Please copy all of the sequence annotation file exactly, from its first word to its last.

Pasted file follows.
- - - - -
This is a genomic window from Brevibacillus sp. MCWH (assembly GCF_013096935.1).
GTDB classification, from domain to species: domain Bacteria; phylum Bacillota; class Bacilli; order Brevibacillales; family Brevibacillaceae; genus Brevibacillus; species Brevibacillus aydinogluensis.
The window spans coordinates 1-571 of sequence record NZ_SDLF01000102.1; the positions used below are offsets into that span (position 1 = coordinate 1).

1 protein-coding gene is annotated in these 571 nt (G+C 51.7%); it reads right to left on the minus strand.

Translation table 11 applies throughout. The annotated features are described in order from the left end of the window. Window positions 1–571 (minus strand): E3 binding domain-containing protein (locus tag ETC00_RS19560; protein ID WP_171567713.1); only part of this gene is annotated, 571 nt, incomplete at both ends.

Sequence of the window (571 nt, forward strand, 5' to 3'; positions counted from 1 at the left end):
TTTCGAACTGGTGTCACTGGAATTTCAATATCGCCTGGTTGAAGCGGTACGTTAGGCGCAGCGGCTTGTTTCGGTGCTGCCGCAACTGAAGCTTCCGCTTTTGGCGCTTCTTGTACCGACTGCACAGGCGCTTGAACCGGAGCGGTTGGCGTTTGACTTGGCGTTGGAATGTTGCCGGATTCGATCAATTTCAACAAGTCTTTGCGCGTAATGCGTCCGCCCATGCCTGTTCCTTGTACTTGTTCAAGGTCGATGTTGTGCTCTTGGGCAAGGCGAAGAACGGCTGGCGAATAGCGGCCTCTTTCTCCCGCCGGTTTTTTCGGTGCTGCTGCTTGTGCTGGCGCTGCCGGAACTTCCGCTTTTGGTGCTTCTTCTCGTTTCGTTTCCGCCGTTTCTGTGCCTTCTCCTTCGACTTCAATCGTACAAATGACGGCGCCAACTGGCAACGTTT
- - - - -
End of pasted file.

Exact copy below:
This is a genomic window from Brevibacillus sp. MCWH (assembly GCF_013096935.1).
GTDB classification, from domain to species: domain Bacteria; phylum Bacillota; class Bacilli; order Brevibacillales; family Brevibacillaceae; genus Brevibacillus; species Brevibacillus aydinogluensis.
The window spans coordinates 1-571 of sequence record NZ_SDLF01000102.1; the positions used below are offsets into that span (position 1 = coordinate 1).

1 protein-coding gene is annotated in these 571 nt (G+C 51.7%); it reads right to left on the minus strand.

Translation table 11 applies throughout. The annotated features are described in order from the left end of the window. Window positions 1–571 (minus strand): E3 binding domain-containing protein (locus tag ETC00_RS19560; protein ID WP_171567713.1); only part of this gene is annotated, 571 nt, incomplete at both ends.

Sequence of the window (571 nt, forward strand, 5' to 3'; positions counted from 1 at the left end):
TTTCGAACTGGTGTCACTGGAATTTCAATATCGCCTGGTTGAAGCGGTACGTTAGGCGCAGCGGCTTGTTTCGGTGCTGCCGCAACTGAAGCTTCCGCTTTTGGCGCTTCTTGTACCGACTGCACAGGCGCTTGAACCGGAGCGGTTGGCGTTTGACTTGGCGTTGGAATGTTGCCGGATTCGATCAATTTCAACAAGTCTTTGCGCGTAATGCGTCCGCCCATGCCTGTTCCTTGTACTTGTTCAAGGTCGATGTTGTGCTCTTGGGCAAGGCGAAGAACGGCTGGCGAATAGCGGCCTCTTTCTCCCGCCGGTTTTTTCGGTGCTGCTGCTTGTGCTGGCGCTGCCGGAACTTCCGCTTTTGGTGCTTCTTCTCGTTTCGTTTCCGCCGTTTCTGTGCCTTCTCCTTCGACTTCAATCGTACAAATGACGGCGCCAACTGGCAACGTTT